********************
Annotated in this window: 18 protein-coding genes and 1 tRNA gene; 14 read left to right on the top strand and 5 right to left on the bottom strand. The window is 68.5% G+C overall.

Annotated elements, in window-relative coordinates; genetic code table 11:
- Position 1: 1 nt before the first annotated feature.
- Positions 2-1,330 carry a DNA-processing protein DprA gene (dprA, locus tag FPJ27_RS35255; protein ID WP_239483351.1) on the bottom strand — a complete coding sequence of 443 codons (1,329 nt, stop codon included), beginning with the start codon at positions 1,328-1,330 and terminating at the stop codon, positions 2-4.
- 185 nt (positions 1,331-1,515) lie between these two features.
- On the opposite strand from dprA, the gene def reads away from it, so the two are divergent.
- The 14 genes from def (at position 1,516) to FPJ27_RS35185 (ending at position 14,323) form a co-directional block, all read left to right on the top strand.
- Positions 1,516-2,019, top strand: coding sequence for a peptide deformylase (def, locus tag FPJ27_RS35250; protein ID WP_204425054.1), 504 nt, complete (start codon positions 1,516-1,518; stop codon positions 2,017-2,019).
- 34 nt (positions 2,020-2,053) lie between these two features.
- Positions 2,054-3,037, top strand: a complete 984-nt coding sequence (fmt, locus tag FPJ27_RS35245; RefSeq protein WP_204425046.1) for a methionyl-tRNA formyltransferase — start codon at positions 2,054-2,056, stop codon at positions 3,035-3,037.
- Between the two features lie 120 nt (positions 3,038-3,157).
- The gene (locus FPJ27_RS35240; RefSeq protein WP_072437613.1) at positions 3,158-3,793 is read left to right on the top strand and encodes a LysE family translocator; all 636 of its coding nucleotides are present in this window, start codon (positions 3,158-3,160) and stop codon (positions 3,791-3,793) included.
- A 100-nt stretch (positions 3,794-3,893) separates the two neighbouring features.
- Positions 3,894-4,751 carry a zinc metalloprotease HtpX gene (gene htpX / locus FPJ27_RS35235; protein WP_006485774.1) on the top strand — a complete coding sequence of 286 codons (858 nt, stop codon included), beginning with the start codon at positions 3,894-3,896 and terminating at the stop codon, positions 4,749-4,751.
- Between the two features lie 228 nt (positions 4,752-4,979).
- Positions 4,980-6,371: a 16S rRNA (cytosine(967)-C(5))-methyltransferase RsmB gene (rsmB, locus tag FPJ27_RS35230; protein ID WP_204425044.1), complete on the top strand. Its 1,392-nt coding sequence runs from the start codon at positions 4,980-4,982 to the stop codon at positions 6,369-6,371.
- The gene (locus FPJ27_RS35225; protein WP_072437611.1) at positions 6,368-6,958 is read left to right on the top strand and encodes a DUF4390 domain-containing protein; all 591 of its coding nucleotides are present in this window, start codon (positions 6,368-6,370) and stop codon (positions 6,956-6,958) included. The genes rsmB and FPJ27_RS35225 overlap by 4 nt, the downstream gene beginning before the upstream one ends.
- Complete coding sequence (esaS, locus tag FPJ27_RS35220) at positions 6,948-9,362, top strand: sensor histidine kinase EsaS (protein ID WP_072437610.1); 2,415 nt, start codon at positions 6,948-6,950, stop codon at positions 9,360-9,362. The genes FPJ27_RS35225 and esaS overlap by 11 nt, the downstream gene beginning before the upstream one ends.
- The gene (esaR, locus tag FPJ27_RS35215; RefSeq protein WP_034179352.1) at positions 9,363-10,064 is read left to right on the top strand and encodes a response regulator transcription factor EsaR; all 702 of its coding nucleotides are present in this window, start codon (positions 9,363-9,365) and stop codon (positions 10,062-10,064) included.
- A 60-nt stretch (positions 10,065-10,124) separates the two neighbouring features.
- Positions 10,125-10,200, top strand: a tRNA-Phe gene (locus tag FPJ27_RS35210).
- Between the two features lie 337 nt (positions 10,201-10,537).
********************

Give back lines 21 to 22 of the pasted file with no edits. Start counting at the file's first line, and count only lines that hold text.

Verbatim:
- Positions 10,125-10,200, top strand: a tRNA-Phe gene (locus tag FPJ27_RS35210).
- Between the two features lie 337 nt (positions 10,201-10,537).